Conventional Aerial Spraying
- Conventional aerial sprays deliver an insecticide in a small volume of water. They provide quick knockdown and can cover relatively large areas in a short period. Aerial spraying is often the preferred approach when controlling large outbreaks of mosquitoes. Given an extended mosquito emergence period, multiple sprays might be needed. Aerial sprays can be applied over municipalities (if provided for on the insecticide label), outside or around town, even over some breeding sites. Control option is: naled (Dibrom).
ULV Aerial Spraying
- With ULV aerial application, pure undiluted formulation is applied directly as extremely small droplets at very low total volumes, usually less than 0.5 gallon per acre. Options for ULV application include: permethrin (Biomist 3 + 15 ULV), resmethrin (Scourge 18 + 54 OR Scourge 4 + 12), chlorpyrifos (Mosquitomist 1.5 ULV) and malathion (Fyfanon ULV).
Treatment of Stagnant Water to Kill Larvae
- Temephos (Abate) is a conventional insecticide that is available for larval mosquito control. Some refined petroleum distillates -- Arosurf MSF, GB-1356 and BVA-2 larviciding oil are also registered. Do not use diesel fuel, kerosene or motor oil. In areas where honeybees, fish and wildlife are of great concern, consider the following products for larval control: methoprene (Altosid), Bactimos (BTI) and Vectobac (BTI).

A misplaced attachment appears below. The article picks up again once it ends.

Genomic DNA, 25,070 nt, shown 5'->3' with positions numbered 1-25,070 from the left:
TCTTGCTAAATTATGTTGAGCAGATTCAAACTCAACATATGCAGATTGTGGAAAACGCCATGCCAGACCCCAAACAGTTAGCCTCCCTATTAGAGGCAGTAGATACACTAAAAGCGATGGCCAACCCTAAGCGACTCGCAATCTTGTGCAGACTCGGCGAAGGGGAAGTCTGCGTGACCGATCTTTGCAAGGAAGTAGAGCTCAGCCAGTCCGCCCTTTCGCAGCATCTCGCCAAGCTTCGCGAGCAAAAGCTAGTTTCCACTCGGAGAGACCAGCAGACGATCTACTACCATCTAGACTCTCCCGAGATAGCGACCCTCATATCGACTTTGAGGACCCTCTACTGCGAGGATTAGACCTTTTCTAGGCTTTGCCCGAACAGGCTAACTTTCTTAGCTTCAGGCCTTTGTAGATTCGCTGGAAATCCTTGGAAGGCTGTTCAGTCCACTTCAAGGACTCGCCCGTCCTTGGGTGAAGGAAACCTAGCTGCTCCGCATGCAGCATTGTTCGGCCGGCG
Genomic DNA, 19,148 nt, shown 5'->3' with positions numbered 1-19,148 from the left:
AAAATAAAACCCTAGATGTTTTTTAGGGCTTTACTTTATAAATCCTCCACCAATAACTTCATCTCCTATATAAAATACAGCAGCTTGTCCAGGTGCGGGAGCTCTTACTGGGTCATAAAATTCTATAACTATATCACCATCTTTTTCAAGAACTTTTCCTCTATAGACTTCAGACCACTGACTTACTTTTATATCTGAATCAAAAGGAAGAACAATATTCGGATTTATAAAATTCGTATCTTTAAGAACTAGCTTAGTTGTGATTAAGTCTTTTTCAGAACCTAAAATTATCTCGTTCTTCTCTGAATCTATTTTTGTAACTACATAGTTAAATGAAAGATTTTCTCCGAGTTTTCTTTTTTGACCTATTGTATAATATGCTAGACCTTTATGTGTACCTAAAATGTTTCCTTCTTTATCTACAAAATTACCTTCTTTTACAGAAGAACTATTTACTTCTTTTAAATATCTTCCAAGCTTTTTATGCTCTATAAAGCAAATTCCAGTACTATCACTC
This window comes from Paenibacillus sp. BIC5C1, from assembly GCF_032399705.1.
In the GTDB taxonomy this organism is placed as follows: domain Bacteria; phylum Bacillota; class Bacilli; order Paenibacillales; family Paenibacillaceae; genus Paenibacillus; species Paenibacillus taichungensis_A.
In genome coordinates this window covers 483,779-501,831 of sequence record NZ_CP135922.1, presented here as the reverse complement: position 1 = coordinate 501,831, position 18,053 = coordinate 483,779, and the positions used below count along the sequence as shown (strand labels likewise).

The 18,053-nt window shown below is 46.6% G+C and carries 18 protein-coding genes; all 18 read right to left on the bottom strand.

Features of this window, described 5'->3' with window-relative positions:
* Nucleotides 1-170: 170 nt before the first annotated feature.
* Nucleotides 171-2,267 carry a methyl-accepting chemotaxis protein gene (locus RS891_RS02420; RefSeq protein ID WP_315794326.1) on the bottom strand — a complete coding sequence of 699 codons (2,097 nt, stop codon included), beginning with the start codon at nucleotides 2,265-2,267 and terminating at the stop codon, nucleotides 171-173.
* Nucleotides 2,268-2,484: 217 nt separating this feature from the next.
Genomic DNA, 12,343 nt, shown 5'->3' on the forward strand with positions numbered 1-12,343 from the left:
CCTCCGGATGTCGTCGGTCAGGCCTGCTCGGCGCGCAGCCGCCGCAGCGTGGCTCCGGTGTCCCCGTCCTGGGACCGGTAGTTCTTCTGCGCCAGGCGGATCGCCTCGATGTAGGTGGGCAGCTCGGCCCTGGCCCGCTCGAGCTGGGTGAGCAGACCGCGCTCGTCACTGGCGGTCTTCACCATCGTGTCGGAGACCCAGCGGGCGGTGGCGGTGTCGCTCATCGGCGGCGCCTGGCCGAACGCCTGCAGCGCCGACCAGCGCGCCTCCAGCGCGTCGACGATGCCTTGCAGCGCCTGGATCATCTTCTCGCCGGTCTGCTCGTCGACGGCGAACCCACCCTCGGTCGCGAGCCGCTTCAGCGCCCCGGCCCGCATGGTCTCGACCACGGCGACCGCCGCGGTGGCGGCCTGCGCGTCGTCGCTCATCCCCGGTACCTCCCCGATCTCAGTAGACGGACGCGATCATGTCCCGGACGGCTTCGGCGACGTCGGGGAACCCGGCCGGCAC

The Bacillus thuringiensis israelensis (BTI) products
- Vectobac and Bactimos are composed of BTI spores and/or toxin, and are completely safe to birds, fish, mammals and other organisms. They are effective only on mosquito larvae and those of certain other aquatic flies. The use of methoprene (Altosid), an insect growth regulator, for mosquito larval control, is not permitted where fish are present. Bactimos and Vectobac are available either as briquets or as granules which are easy to apply. Once wetted, the active chemicals are gradually released from the formulated product. BTI formulations may be effective for as long as 30 days. A new formulation of Bacillus sphaericus
(Vectolex CG) can be used in water with a high level of organic matter such as stagnant sewage lagoons. Methoprene (Altosid) may control mosquitoes for 30 to 150 days (depending on which of the two available formulations of Altosid is used). Altosid and Vectobac are also available as liquid formulations.